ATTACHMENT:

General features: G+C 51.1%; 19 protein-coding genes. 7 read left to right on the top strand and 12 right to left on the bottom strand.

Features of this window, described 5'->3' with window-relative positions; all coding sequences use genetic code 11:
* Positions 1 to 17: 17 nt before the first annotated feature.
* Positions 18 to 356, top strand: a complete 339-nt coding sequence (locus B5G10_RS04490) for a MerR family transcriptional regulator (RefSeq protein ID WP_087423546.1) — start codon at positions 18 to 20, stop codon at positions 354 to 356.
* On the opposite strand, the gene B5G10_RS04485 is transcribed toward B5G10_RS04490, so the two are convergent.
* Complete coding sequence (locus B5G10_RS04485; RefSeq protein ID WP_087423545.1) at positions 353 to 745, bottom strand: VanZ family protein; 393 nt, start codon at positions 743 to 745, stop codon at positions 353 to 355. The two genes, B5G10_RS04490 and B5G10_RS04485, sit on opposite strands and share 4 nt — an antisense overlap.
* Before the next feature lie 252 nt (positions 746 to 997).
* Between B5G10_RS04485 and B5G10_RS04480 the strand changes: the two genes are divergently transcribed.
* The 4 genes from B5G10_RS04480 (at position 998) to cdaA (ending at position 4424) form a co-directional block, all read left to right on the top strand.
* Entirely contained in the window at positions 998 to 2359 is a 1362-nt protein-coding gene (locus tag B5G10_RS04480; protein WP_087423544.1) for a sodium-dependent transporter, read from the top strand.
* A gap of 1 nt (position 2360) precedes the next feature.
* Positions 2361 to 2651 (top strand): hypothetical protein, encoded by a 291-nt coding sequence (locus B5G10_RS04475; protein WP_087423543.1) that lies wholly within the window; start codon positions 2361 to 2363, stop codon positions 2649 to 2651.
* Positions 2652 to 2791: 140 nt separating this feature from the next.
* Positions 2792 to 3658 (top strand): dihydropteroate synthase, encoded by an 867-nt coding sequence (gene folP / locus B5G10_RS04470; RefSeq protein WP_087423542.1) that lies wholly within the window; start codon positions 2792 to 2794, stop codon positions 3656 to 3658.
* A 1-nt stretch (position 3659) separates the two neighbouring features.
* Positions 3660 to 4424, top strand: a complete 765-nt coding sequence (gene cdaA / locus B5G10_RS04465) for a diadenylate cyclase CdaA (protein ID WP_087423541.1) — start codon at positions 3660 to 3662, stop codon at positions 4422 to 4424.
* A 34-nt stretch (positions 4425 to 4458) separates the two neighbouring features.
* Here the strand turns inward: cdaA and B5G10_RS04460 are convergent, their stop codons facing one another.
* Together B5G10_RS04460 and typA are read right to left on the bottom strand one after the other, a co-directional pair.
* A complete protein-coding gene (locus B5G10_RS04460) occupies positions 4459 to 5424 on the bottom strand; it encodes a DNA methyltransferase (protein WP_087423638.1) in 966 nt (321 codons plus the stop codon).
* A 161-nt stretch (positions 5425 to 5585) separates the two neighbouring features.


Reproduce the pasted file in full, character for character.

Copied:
General features: G+C 51.1%; 19 protein-coding genes. 7 read left to right on the top strand and 12 right to left on the bottom strand.

Features of this window, described 5'->3' with window-relative positions; all coding sequences use genetic code 11:
* Positions 1 to 17: 17 nt before the first annotated feature.
* Positions 18 to 356, top strand: a complete 339-nt coding sequence (locus B5G10_RS04490) for a MerR family transcriptional regulator (RefSeq protein ID WP_087423546.1) — start codon at positions 18 to 20, stop codon at positions 354 to 356.
* On the opposite strand, the gene B5G10_RS04485 is transcribed toward B5G10_RS04490, so the two are convergent.
* Complete coding sequence (locus B5G10_RS04485; RefSeq protein ID WP_087423545.1) at positions 353 to 745, bottom strand: VanZ family protein; 393 nt, start codon at positions 743 to 745, stop codon at positions 353 to 355. The two genes, B5G10_RS04490 and B5G10_RS04485, sit on opposite strands and share 4 nt — an antisense overlap.
* Before the next feature lie 252 nt (positions 746 to 997).
* Between B5G10_RS04485 and B5G10_RS04480 the strand changes: the two genes are divergently transcribed.
* The 4 genes from B5G10_RS04480 (at position 998) to cdaA (ending at position 4424) form a co-directional block, all read left to right on the top strand.
* Entirely contained in the window at positions 998 to 2359 is a 1362-nt protein-coding gene (locus tag B5G10_RS04480; protein WP_087423544.1) for a sodium-dependent transporter, read from the top strand.
* A gap of 1 nt (position 2360) precedes the next feature.
* Positions 2361 to 2651 (top strand): hypothetical protein, encoded by a 291-nt coding sequence (locus B5G10_RS04475; protein WP_087423543.1) that lies wholly within the window; start codon positions 2361 to 2363, stop codon positions 2649 to 2651.
* Positions 2652 to 2791: 140 nt separating this feature from the next.
* Positions 2792 to 3658 (top strand): dihydropteroate synthase, encoded by an 867-nt coding sequence (gene folP / locus B5G10_RS04470; RefSeq protein WP_087423542.1) that lies wholly within the window; start codon positions 2792 to 2794, stop codon positions 3656 to 3658.
* A 1-nt stretch (position 3659) separates the two neighbouring features.
* Positions 3660 to 4424, top strand: a complete 765-nt coding sequence (gene cdaA / locus B5G10_RS04465) for a diadenylate cyclase CdaA (protein ID WP_087423541.1) — start codon at positions 3660 to 3662, stop codon at positions 4422 to 4424.
* A 34-nt stretch (positions 4425 to 4458) separates the two neighbouring features.
* Here the strand turns inward: cdaA and B5G10_RS04460 are convergent, their stop codons facing one another.
* Together B5G10_RS04460 and typA are read right to left on the bottom strand one after the other, a co-directional pair.
* A complete protein-coding gene (locus B5G10_RS04460) occupies positions 4459 to 5424 on the bottom strand; it encodes a DNA methyltransferase (protein WP_087423638.1) in 966 nt (321 codons plus the stop codon).
* A 161-nt stretch (positions 5425 to 5585) separates the two neighbouring features.